Press notes, festival jurors and critics who’ve praised the film present a lot of background information in their comments, using it to explain and justify Joshua Oppenheimer’s conceit. For example, they explain that Oppenheimer’s original approach to making a documentary about the genocide in Indonesia had to be set aside because it couldn’t be accomplished under conditions imposed by the current regime — which is essentially the same regime that was in power during the genocide, and has been in power ever since. Oppenheimer was prohibited from interviewing genocide survivors or the kin of those who were killed. He was even jailed for attempting to do so. And so he moved on to interviewing the perpetrators of evil, the thugs who’ve never been held accountable, never punished, never made to apologize for their murderous deeds.

To make his film, Oppenheimer became the clever trickster, the documentarian who manipulated the gangsters to reveal their inner selves in such a way that they are seen to be absolutely and scandalously revolting. He succeeded. We understand that within the first fifteen minutes of the film. And we see it again and again during the ensuing 100 minutes more. And after all that, we come to the conclusion that the thugs are sociopaths — which we knew going into the film.

But what about the victims? We never meet them. They exist only as abstractions — from the point of view of their killers. That’s an emotional disconnect that seems downright dangerous in a film about genocide.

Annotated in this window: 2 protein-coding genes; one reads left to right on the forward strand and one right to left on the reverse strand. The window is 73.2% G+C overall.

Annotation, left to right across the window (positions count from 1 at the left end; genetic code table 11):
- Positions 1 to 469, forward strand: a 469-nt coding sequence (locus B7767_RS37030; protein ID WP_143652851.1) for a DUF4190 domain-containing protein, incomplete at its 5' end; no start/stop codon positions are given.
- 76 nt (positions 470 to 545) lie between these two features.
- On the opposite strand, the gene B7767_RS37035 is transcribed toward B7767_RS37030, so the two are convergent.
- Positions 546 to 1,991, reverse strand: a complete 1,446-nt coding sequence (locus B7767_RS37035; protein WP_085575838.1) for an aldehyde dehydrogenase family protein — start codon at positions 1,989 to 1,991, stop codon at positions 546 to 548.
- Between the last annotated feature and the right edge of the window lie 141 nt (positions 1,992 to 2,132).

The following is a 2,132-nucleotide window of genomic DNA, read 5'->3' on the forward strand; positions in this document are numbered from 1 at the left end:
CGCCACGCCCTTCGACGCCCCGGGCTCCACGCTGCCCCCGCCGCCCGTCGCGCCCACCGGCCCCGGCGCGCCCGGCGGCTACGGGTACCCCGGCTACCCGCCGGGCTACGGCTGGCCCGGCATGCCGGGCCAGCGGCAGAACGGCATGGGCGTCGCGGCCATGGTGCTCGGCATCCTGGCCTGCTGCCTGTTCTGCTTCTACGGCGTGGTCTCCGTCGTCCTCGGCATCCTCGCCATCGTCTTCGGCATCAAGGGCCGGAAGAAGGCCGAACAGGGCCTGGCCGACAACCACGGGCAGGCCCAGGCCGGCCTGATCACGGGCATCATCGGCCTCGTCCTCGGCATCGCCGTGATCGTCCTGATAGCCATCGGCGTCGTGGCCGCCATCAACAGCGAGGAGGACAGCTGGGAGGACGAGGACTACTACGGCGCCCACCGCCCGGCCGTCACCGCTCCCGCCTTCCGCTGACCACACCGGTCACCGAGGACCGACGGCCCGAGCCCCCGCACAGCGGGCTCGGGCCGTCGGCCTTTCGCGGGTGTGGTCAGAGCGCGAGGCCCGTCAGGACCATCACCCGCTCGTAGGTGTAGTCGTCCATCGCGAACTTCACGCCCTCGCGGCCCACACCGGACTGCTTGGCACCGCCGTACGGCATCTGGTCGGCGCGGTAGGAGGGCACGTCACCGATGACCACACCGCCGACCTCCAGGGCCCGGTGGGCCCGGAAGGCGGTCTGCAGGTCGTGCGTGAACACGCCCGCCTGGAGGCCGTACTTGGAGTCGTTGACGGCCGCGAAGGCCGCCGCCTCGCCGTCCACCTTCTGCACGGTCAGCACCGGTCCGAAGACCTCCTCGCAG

Background Information As An Interpretive Guide

The filmmaker was, according to notes providing background information, appalled by the thugs’ lack of self-awareness and remorse. They boasted about their evil deeds, taking him to the places where they murdered their victims. And, because he wasn’t able to do a film about the genocide per se, Oppenheimer came up with the conceit of documenting these boasting perps to show just how dreadfully inhuman they — and leaders of Indonesia — were and are.
But all of this background information isn’t actually in the film. And, without knowledge of how the conceit came to be, the documentary fails to become the serious indictment that it is perhaps intended to be.

It is instead a sleazy, garish, confusing and obscene treatment of genocide. A sensational misrepresentation.

Genocide is Obscene.

This representation of genocide — from the perpetrators skewed and heinous point of view — has no connection to and gives no suggestion of the agony suffered by the Indonesian people. The film — as well as the characters it follows — shows a horrifying lack of regard for that suffering. It is, put simply, disrespectful.

Other Films About Genocide